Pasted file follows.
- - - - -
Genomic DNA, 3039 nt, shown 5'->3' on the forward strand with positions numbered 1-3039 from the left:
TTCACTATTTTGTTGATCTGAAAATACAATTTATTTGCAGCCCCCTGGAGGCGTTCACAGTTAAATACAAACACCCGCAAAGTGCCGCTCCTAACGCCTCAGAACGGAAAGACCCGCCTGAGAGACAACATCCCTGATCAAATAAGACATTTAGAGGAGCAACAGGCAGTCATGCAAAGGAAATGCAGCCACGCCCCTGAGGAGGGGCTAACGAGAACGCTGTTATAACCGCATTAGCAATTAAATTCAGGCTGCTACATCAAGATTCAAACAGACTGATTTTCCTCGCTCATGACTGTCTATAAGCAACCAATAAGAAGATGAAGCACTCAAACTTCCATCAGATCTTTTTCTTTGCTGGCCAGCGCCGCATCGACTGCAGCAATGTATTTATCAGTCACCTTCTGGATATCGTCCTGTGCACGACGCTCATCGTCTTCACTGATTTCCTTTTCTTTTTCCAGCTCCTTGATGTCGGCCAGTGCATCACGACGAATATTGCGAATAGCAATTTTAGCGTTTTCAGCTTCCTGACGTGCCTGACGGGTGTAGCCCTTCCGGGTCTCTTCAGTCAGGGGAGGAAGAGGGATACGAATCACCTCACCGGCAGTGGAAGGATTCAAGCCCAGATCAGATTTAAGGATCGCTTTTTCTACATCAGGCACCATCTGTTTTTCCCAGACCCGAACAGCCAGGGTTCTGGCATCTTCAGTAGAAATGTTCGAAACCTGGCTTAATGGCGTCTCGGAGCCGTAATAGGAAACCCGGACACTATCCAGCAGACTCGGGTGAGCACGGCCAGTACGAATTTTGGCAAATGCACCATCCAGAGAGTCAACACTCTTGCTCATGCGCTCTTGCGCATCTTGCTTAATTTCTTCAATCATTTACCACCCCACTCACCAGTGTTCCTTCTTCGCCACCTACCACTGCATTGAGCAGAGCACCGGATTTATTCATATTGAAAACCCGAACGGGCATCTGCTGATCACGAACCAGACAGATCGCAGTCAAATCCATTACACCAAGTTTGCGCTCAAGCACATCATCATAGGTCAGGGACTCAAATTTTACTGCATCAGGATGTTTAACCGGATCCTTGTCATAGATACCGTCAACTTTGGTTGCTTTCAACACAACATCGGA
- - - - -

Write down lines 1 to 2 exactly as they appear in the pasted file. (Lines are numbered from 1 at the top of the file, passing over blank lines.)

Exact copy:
Genomic DNA, 3039 nt, shown 5'->3' on the forward strand with positions numbered 1-3039 from the left:
TTCACTATTTTGTTGATCTGAAAATACAATTTATTTGCAGCCCCCTGGAGGCGTTCACAGTTAAATACAAACACCCGCAAAGTGCCGCTCCTAACGCCTCAGAACGGAAAGACCCGCCTGAGAGACAACATCCCTGATCAAATAAGACATTTAGAGGAGCAACAGGCAGTCATGCAAAGGAAATGCAGCCACGCCCCTGAGGAGGGGCTAACGAGAACGCTGTTATAACCGCATTAGCAATTAAATTCAGGCTGCTACATCAAGATTCAAACAGACTGATTTTCCTCGCTCATGACTGTCTATAAGCAACCAATAAGAAGATGAAGCACTCAAACTTCCATCAGATCTTTTTCTTTGCTGGCCAGCGCCGCATCGACTGCAGCAATGTATTTATCAGTCACCTTCTGGATATCGTCCTGTGCACGACGCTCATCGTCTTCACTGATTTCCTTTTCTTTTTCCAGCTCCTTGATGTCGGCCAGTGCATCACGACGAATATTGCGAATAGCAATTTTAGCGTTTTCAGCTTCCTGACGTGCCTGACGGGTGTAGCCCTTCCGGGTCTCTTCAGTCAGGGGAGGAAGAGGGATACGAATCACCTCACCGGCAGTGGAAGGATTCAAGCCCAGATCAGATTTAAGGATCGCTTTTTCTACATCAGGCACCATCTGTTTTTCCCAGACCCGAACAGCCAGGGTTCTGGCATCTTCAGTAGAAATGTTCGAAACCTGGCTTAATGGCGTCTCGGAGCCGTAATAGGAAACCCGGACACTATCCAGCAGACTCGGGTGAGCACGGCCAGTACGAATTTTGGCAAATGCACCATCCAGAGAGTCAACACTCTTGCTCATGCGCTCTTGCGCATCTTGCTTAATTTCTTCAATCATTTACCACCCCACTCACCAGTGTTCCTTCTTCGCCACCTACCACTGCATTGAGCAGAGCACCGGATTTATTCATATTGAAAACCCGAACGGGCATCTGCTGATCACGAACCAGACAGATCGCAGTCAAATCCATTACACCAAGTTTGCGCTCAAGCACATCATCATAGGTCAGGGACTCAAATTTTACTGCATCAGGATGTTTAACCGGATCCTTGTCATAGATACCGTCAACTTTGGTTGCTTTCAACACAACATCGGA